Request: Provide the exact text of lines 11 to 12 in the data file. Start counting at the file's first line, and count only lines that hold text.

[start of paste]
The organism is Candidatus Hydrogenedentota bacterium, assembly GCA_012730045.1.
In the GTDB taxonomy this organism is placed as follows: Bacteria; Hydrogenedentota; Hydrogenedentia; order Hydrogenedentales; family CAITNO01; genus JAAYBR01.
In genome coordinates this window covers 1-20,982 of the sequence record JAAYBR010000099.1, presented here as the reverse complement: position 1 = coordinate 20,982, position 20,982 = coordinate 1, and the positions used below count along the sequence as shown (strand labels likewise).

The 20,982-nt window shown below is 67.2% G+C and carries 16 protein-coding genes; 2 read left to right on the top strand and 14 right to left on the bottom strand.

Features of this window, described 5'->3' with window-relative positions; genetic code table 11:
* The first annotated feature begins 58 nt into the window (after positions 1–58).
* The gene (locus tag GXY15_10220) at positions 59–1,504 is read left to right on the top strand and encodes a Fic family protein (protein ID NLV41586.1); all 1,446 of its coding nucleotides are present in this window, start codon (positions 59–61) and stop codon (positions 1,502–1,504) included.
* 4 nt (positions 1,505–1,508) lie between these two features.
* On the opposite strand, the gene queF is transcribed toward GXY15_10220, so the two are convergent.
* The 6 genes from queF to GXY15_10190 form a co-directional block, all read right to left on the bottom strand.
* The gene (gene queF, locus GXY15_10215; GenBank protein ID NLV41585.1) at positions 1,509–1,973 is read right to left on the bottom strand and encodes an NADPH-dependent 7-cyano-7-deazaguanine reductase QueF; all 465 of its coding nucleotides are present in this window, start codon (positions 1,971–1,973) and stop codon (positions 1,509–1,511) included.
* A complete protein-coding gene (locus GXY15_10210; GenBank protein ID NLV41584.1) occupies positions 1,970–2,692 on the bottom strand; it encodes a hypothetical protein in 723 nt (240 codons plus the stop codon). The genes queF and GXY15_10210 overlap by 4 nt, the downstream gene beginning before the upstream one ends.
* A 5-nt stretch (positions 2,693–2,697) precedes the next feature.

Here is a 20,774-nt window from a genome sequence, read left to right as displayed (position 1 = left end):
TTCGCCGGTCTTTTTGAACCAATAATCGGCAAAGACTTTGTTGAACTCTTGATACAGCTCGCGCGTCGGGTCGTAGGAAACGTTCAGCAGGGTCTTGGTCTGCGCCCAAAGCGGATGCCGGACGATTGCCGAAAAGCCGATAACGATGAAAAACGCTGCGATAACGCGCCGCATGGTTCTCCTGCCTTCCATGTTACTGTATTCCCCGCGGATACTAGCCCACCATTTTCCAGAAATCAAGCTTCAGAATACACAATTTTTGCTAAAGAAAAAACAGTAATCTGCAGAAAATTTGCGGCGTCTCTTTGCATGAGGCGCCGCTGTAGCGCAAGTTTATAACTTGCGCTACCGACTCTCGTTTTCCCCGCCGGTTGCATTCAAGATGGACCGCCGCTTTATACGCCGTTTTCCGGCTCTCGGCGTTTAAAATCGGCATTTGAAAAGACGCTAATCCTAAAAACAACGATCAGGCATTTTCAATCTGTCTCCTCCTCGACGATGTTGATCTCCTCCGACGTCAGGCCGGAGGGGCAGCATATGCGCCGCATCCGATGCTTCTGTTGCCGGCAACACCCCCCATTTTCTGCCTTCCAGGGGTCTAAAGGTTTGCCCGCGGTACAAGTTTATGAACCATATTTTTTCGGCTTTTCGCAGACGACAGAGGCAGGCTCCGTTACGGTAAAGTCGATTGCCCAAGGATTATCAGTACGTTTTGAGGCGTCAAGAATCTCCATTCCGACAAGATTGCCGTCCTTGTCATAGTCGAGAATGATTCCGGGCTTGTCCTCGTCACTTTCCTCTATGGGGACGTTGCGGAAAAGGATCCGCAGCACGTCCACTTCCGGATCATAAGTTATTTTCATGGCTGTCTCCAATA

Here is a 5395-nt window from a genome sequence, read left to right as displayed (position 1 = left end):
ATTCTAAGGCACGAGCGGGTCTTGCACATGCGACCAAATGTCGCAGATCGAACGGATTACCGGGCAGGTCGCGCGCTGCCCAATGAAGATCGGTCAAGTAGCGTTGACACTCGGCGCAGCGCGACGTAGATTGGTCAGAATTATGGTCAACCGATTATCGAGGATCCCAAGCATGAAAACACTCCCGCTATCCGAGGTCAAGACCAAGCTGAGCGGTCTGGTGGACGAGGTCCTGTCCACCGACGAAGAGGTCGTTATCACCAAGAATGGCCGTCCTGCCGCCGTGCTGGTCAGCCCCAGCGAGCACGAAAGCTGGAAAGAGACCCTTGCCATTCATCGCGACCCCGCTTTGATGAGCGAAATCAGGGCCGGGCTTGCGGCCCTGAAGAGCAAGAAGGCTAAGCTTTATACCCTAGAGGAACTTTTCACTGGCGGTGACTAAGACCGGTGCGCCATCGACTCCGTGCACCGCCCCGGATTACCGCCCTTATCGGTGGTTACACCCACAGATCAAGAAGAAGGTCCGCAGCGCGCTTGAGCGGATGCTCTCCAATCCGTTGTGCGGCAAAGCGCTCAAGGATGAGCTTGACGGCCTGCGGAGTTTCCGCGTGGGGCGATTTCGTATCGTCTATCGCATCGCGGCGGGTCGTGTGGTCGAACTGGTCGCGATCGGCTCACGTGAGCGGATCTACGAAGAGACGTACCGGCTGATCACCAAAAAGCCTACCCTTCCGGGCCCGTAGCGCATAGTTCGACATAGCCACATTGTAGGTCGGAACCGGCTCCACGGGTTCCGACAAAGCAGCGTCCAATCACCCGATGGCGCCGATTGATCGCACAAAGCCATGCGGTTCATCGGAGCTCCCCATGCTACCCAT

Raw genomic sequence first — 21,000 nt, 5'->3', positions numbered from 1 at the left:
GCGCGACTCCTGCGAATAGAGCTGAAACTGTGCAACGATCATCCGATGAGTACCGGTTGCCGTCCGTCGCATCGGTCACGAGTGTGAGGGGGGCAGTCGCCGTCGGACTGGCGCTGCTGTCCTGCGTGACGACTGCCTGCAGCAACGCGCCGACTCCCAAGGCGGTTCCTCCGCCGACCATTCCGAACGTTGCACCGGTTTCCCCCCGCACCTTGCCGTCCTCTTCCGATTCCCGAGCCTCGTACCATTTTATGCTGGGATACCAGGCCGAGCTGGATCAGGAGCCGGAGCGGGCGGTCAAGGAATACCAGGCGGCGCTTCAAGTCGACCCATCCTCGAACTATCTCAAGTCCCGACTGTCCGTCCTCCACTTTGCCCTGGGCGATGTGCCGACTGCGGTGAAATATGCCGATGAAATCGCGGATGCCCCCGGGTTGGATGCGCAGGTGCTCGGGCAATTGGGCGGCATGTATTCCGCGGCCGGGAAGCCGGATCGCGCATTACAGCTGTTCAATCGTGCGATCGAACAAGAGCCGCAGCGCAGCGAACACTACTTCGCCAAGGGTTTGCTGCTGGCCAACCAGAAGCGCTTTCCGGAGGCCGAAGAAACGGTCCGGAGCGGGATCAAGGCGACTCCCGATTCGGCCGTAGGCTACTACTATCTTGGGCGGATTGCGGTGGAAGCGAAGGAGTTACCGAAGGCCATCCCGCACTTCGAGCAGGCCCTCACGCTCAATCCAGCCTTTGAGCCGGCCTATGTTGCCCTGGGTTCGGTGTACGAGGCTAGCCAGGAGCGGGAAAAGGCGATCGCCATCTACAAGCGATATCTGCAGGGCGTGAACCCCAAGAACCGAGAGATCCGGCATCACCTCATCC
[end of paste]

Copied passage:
* The gene (gene queF, locus GXY15_10215; GenBank protein ID NLV41585.1) at positions 1,509–1,973 is read right to left on the bottom strand and encodes an NADPH-dependent 7-cyano-7-deazaguanine reductase QueF; all 465 of its coding nucleotides are present in this window, start codon (positions 1,971–1,973) and stop codon (positions 1,509–1,511) included.
* A complete protein-coding gene (locus GXY15_10210; GenBank protein ID NLV41584.1) occupies positions 1,970–2,692 on the bottom strand; it encodes a hypothetical protein in 723 nt (240 codons plus the stop codon). The genes queF and GXY15_10210 overlap by 4 nt, the downstream gene beginning before the upstream one ends.